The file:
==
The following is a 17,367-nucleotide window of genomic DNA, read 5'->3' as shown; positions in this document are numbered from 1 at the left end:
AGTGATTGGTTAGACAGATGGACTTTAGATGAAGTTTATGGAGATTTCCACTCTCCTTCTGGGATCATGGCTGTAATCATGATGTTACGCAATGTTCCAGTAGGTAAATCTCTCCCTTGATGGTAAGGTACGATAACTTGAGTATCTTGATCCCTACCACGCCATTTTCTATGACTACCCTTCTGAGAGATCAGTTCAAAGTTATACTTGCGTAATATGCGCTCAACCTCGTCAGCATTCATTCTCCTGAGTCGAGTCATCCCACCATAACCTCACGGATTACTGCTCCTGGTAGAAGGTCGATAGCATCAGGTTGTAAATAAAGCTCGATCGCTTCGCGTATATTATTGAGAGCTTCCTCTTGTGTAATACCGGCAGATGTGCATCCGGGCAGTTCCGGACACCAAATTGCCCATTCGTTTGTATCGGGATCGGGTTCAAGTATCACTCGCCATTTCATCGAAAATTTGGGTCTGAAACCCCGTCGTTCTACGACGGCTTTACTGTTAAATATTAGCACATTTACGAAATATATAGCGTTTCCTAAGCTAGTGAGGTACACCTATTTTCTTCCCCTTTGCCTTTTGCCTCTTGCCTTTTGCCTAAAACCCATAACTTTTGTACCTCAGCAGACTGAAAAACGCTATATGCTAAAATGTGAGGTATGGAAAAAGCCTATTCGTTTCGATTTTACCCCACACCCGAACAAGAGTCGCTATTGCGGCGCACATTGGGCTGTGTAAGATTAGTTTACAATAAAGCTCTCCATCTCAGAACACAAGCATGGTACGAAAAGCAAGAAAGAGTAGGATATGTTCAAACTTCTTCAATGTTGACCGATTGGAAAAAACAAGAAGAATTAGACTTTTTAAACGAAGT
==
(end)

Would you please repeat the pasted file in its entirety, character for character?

The following is a 17,367-nucleotide window of genomic DNA, read 5'->3' as shown; positions in this document are numbered from 1 at the left end:
AGTGATTGGTTAGACAGATGGACTTTAGATGAAGTTTATGGAGATTTCCACTCTCCTTCTGGGATCATGGCTGTAATCATGATGTTACGCAATGTTCCAGTAGGTAAATCTCTCCCTTGATGGTAAGGTACGATAACTTGAGTATCTTGATCCCTACCACGCCATTTTCTATGACTACCCTTCTGAGAGATCAGTTCAAAGTTATACTTGCGTAATATGCGCTCAACCTCGTCAGCATTCATTCTCCTGAGTCGAGTCATCCCACCATAACCTCACGGATTACTGCTCCTGGTAGAAGGTCGATAGCATCAGGTTGTAAATAAAGCTCGATCGCTTCGCGTATATTATTGAGAGCTTCCTCTTGTGTAATACCGGCAGATGTGCATCCGGGCAGTTCCGGACACCAAATTGCCCATTCGTTTGTATCGGGATCGGGTTCAAGTATCACTCGCCATTTCATCGAAAATTTGGGTCTGAAACCCCGTCGTTCTACGACGGCTTTACTGTTAAATATTAGCACATTTACGAAATATATAGCGTTTCCTAAGCTAGTGAGGTACACCTATTTTCTTCCCCTTTGCCTTTTGCCTCTTGCCTTTTGCCTAAAACCCATAACTTTTGTACCTCAGCAGACTGAAAAACGCTATATGCTAAAATGTGAGGTATGGAAAAAGCCTATTCGTTTCGATTTTACCCCACACCCGAACAAGAGTCGCTATTGCGGCGCACATTGGGCTGTGTAAGATTAGTTTACAATAAAGCTCTCCATCTCAGAACACAAGCATGGTACGAAAAGCAAGAAAGAGTAGGATATGTTCAAACTTCTTCAATGTTGACCGATTGGAAAAAACAAGAAGAATTAGACTTTTTAAACGAAGT